Instead of getting run over at the mall I spend the days immediately after Thanksgiving baking cookies. I really only am motivated to make cookies during the Holiday season. I have my favorites along with recipes I’ve optimized to my taste. The kitchen counter is cleared of all unnecessary things as it becomes my surface to make my cookies. As much as the cookies are fun to eat, I noticed a couple years ago what a lovely scent the ingredients provide as I am working. Vanilla, spices, fruits, the wood of the rolling pin, and the muskiness of the effort. I was thinking what a nice perfume this would make. It seems like Essential Parfums Divine Vanille is that fragrance.
Essential Parfums debuted last year with a set of five perfumes. It is an interesting brand aesthetic where the perfumer is given wide latitude to create. The only commandment is to use sustainable materials. It isn’t explicitly stated on the website but to keep it simple also seems to be important, too. I liked the original five quite a bit for their execution. Orange X Santal was my favorite but I felt they all would appeal to perfume fans who liked the ingredients named on the label. Perfumer Olivier Pescheux is given his opportunity with Divine Vanille.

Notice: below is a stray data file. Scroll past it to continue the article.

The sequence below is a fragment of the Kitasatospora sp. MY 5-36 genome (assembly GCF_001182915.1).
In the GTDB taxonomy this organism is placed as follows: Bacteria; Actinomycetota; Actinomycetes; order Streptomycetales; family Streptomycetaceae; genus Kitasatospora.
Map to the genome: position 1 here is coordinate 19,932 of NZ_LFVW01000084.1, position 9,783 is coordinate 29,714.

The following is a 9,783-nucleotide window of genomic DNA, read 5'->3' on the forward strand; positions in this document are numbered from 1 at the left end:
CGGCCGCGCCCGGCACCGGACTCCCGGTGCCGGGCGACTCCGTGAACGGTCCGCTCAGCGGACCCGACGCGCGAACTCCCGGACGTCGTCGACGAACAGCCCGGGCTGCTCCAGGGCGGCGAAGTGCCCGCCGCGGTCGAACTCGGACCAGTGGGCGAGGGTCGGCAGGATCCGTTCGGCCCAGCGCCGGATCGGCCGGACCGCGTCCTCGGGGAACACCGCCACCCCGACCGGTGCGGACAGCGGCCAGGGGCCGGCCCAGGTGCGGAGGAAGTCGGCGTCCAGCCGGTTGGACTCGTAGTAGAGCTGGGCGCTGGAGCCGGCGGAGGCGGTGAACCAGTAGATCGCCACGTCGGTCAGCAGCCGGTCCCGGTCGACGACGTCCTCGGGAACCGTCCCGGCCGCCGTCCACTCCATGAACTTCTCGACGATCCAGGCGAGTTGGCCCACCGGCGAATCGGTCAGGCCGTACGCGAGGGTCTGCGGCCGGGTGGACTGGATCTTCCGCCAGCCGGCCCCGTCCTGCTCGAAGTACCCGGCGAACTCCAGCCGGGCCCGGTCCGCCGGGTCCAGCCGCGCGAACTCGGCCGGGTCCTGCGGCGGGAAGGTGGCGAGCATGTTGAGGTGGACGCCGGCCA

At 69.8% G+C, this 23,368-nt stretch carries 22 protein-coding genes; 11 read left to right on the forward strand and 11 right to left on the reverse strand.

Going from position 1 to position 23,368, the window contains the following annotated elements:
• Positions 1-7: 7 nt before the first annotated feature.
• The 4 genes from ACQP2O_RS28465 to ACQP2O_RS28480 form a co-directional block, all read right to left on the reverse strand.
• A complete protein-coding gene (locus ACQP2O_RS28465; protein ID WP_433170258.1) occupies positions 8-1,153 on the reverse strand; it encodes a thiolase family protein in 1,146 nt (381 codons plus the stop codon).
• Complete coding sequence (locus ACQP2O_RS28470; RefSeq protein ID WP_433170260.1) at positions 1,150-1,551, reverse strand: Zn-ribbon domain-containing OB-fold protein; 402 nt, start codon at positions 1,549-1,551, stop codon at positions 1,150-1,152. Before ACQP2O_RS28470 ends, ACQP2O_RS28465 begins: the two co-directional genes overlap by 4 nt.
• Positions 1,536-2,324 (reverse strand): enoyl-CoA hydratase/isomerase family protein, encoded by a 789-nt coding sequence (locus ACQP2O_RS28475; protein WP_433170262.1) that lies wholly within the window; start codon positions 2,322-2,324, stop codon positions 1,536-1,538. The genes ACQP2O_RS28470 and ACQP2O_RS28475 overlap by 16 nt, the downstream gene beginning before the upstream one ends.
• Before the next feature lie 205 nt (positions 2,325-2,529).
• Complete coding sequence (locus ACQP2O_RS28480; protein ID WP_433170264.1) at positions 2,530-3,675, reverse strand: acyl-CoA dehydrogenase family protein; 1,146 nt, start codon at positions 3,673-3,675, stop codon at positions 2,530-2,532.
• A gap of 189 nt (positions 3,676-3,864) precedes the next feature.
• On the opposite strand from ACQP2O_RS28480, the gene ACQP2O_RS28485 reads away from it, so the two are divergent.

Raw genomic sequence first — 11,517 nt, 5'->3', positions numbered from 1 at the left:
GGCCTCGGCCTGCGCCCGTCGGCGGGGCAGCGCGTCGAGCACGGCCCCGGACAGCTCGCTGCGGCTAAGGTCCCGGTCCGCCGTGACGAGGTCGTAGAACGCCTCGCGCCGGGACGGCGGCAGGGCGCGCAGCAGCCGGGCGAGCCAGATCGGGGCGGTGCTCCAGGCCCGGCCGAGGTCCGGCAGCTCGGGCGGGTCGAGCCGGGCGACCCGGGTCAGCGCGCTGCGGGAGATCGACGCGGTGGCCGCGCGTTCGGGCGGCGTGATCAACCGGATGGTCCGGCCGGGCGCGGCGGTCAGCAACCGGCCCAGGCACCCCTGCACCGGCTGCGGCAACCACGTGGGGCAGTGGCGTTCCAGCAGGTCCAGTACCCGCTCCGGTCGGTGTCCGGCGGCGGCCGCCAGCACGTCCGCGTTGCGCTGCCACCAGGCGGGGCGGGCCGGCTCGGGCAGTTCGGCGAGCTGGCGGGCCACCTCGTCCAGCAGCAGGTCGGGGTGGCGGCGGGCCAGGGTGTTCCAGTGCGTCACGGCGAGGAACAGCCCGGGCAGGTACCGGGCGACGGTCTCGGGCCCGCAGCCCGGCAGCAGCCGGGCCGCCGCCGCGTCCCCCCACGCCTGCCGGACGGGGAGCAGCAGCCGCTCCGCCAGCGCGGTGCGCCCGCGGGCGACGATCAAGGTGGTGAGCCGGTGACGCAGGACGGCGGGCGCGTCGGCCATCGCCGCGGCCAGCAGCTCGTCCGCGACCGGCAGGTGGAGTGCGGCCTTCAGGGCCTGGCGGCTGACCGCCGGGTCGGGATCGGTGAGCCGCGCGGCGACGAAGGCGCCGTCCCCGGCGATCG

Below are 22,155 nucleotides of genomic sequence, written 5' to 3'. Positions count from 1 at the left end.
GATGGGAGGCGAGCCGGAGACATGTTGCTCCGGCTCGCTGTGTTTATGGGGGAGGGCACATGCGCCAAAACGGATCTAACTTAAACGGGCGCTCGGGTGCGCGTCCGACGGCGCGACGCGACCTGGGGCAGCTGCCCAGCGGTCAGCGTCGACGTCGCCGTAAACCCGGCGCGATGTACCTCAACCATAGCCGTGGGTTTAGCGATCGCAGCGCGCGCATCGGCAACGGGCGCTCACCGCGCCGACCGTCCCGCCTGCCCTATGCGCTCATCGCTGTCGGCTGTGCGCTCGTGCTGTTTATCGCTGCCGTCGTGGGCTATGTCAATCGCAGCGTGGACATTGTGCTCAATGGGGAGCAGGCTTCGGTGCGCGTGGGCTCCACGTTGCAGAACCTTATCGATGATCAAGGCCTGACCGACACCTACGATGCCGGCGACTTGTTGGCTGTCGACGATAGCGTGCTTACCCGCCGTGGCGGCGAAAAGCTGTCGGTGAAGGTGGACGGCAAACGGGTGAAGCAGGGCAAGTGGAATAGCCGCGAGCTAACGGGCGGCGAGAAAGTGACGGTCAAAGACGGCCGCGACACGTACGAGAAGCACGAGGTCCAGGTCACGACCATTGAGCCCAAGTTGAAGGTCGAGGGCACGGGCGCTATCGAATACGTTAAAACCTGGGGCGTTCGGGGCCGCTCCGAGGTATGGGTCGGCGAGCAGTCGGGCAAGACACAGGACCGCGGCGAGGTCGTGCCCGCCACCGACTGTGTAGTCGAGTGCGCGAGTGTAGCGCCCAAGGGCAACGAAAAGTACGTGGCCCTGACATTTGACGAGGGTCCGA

The keynote sustainable ingredient is vanilla from Madagascar. M. Pescheux sets it up as the spine of this perfume. I bake with Madagascar vanilla. It always struck me as having a kind of boozy undertone to its scent in the bottle. M. Pescheux plays up that part of his ingredient which keeps this from becoming too food-like. The vanilla is there and M. Pescheuz surrounds it in cinnamon along with black pepper and clary sage. The cinnamon is the main player. It takes the sweet vanilla and gives it some verve. The clary sage teases out just enough green to remind you vanilla comes from an orchid. The black pepper acts like a bit of sizzle atop it all. As this moves to the heart the fruit takes over. The apricot nature of Osmanthus is combined with the fruity rose synthetic Pomarose. It gives a set of luscious fruitiness attenuated by the rose and leather dualities of the two. Cedar reminds me of the rolling pin nearby. Tonka bean adds a toastiness to the vanilla as we move to the base. Benzoin, patchouli and musk form a classic Oriental base. Which is the scent of myself under the blanket waiting for the timers to go off as the cookies bake.
Divine Vanille has 10-12 hour longevity and average sillage.
Divine Vanille is another simple construct from a brand which allows its perfumers to strike a different balance. It is an excellent addition to the collection particularly welcome for the Holidays.
Disclosure: this review is based on a sample I purchased.